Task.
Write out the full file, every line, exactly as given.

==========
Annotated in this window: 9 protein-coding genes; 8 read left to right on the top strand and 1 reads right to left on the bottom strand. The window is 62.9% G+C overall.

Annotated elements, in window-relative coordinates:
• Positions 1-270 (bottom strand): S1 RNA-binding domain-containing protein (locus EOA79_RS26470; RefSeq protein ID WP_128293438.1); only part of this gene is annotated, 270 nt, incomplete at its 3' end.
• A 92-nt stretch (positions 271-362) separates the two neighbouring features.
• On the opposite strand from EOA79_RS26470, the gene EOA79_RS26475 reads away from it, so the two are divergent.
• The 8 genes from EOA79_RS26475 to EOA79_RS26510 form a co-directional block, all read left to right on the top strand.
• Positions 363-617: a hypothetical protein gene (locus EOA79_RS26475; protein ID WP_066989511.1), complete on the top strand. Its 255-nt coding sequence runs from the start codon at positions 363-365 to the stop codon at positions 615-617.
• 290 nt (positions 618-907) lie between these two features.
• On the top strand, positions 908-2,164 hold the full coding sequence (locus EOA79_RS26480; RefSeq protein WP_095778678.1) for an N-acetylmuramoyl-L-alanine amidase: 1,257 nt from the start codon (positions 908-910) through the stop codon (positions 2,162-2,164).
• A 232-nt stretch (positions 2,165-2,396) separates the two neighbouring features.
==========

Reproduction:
Annotated in this window: 9 protein-coding genes; 8 read left to right on the top strand and 1 reads right to left on the bottom strand. The window is 62.9% G+C overall.

Annotated elements, in window-relative coordinates:
• Positions 1-270 (bottom strand): S1 RNA-binding domain-containing protein (locus EOA79_RS26470; RefSeq protein ID WP_128293438.1); only part of this gene is annotated, 270 nt, incomplete at its 3' end.
• A 92-nt stretch (positions 271-362) separates the two neighbouring features.
• On the opposite strand from EOA79_RS26470, the gene EOA79_RS26475 reads away from it, so the two are divergent.
• The 8 genes from EOA79_RS26475 to EOA79_RS26510 form a co-directional block, all read left to right on the top strand.
• Positions 363-617: a hypothetical protein gene (locus EOA79_RS26475; protein ID WP_066989511.1), complete on the top strand. Its 255-nt coding sequence runs from the start codon at positions 363-365 to the stop codon at positions 615-617.
• 290 nt (positions 618-907) lie between these two features.
• On the top strand, positions 908-2,164 hold the full coding sequence (locus EOA79_RS26480; RefSeq protein WP_095778678.1) for an N-acetylmuramoyl-L-alanine amidase: 1,257 nt from the start codon (positions 908-910) through the stop codon (positions 2,162-2,164).
• A 232-nt stretch (positions 2,165-2,396) separates the two neighbouring features.